It is in this context that the ruling TMVP's call in the Eastern Province for the Sri Lankan Tamil Diaspora to help find a political solution to the ethnic issue assumes significance. A large section of the Diaspora in particular has been a source of encouragement and of resources for the LTTE. It now has a larger role to play, to help the dis-spirited and mutually unengaged sections of the Tamil polity and society to identify shared concerns and concretised proposals that friends of Sri Lanka could work on, for helping the nation and its population to find an acceptable solution to the ethnic issue.

The ethnic war, as things keep evolving, otherwise seems slipping out of the hands of the Tamil community and polity. Friends of Sri Lanka, who naturally are also friends of the Tamil community, too have been underlining the need for them to come together for a common agenda, if not on a common platform. No time is better time for them to do so, but then the next time could prove too late if the news from the battle-front is any indication.For his part, Chandrakanthan after assuming office as Chief Minister of the Eastern Province had mentioned on assuming office that re-merger of the North and the East was a desirable course. Given the size and shape of the divided Tamil polity in the island-nation, the Diaspora, taking a bird's eye view of the ground developments from a distance, could encourage the polity that they once looked upon for sustenance could tell them a few home truths.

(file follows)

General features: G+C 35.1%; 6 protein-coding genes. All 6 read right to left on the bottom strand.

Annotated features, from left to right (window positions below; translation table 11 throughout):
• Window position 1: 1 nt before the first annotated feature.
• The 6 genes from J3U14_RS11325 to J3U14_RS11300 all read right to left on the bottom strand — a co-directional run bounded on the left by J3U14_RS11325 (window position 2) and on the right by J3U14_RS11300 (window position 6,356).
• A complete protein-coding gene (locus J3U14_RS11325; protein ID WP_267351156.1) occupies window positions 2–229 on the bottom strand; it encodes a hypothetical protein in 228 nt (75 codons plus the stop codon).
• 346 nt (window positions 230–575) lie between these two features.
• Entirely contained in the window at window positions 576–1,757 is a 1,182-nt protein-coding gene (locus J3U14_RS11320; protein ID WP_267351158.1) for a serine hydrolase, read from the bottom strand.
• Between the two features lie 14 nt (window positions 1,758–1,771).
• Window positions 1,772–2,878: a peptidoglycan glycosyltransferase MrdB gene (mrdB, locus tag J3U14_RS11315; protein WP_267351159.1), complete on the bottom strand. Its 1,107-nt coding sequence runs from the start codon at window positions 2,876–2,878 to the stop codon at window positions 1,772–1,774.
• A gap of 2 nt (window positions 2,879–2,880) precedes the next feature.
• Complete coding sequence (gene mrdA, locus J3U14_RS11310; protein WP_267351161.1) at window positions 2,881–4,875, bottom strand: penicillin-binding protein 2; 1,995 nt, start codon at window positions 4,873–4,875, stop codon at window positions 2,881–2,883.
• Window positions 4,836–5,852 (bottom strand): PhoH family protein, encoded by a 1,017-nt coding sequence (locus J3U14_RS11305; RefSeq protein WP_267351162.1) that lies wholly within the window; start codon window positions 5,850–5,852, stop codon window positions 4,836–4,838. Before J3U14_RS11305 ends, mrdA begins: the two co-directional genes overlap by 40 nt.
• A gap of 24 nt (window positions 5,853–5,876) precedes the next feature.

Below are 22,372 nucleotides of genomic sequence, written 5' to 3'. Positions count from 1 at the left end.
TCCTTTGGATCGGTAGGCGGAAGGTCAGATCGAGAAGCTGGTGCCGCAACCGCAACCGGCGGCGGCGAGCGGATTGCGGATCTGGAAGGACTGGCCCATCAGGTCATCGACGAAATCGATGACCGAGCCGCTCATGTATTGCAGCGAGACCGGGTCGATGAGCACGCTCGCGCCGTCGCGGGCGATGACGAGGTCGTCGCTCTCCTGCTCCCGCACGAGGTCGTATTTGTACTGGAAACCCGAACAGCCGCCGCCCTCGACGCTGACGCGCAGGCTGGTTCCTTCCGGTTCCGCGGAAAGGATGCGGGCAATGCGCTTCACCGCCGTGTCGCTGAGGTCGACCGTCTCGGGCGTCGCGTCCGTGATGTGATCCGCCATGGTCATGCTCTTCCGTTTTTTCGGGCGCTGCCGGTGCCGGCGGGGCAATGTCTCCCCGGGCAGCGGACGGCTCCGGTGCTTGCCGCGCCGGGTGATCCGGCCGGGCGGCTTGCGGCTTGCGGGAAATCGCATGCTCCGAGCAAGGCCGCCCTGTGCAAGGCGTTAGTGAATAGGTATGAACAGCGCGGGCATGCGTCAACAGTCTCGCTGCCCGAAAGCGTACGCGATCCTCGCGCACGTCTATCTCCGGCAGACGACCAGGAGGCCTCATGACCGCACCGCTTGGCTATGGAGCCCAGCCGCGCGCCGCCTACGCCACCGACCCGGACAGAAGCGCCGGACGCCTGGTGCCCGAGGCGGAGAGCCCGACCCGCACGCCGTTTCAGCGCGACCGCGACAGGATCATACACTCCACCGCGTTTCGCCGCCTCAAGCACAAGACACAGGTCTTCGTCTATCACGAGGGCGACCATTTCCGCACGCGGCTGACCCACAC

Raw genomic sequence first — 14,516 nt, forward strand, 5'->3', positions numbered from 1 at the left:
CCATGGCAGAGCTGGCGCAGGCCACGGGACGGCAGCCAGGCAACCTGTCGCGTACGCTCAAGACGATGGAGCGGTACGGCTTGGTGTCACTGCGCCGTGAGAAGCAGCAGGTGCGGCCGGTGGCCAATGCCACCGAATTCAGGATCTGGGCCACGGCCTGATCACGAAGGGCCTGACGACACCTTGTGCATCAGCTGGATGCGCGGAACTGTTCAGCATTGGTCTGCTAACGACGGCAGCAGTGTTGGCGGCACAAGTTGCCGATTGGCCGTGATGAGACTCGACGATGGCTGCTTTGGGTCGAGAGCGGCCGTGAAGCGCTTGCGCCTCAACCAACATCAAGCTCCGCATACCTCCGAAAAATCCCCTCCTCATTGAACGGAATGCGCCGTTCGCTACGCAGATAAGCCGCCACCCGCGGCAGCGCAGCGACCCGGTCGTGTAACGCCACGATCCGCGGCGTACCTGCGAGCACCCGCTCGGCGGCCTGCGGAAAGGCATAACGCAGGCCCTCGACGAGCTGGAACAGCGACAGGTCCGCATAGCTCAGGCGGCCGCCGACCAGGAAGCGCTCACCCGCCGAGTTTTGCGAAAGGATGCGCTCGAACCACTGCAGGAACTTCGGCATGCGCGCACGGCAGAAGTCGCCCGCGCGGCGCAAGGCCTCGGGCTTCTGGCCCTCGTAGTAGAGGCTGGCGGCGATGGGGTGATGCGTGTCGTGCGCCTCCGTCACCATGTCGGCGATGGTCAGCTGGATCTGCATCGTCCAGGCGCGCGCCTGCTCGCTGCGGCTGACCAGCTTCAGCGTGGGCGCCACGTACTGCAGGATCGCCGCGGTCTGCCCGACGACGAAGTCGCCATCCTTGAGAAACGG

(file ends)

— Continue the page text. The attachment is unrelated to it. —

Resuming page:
For right reasons or wrong, the Tamil community has problems trusting the international community. Their disheveled polity in their turn too has problems acknowledging the constant and continuing engagement of the international community in their affairs. A.D. 2008 is not like A.D. 1956 or A.D. 1983. They have their anxieties, yes, but then they need to acknowledge that the 'international safety-net' in this case extends to both sides to the 'ethnic issue', though not of the 'ethnic war'.

Yet, the Tamil political discourses on the ethnic issue continue to be confined mostly to the past. Where there is a reference to the present, it is confined to armed forces' attacks on civilian targets and to such other human rights violations and denials by the Sri Lankan State. There is hardly any talk of the future, which they say is dark and bleak as ever. The Diaspora, sections of which had been associated with the drafting of the ISGA proposals of the LTTE in the past, has a role cut out for itself. It cannot fail itself, or fail the Tamil brethren back home.

The Diaspora understands the signs and language of the international community much better than the LTTE leadership, and the larger Tamil polity and society in Sri Lanka. It is also much more than the way they want the international community to understand and appreciate the plight of the Tamil community back home. They cannot, thus, fail the community again – by being uni-directional in their approach, and expecting that global opinion is a one-way street, now and ever.

The writer is Director, Chennai Chapter of the Observer Research Foundation (ORF), the Indian policy think-tank headquartered in New Delhi.
- Sri Lanka Guardian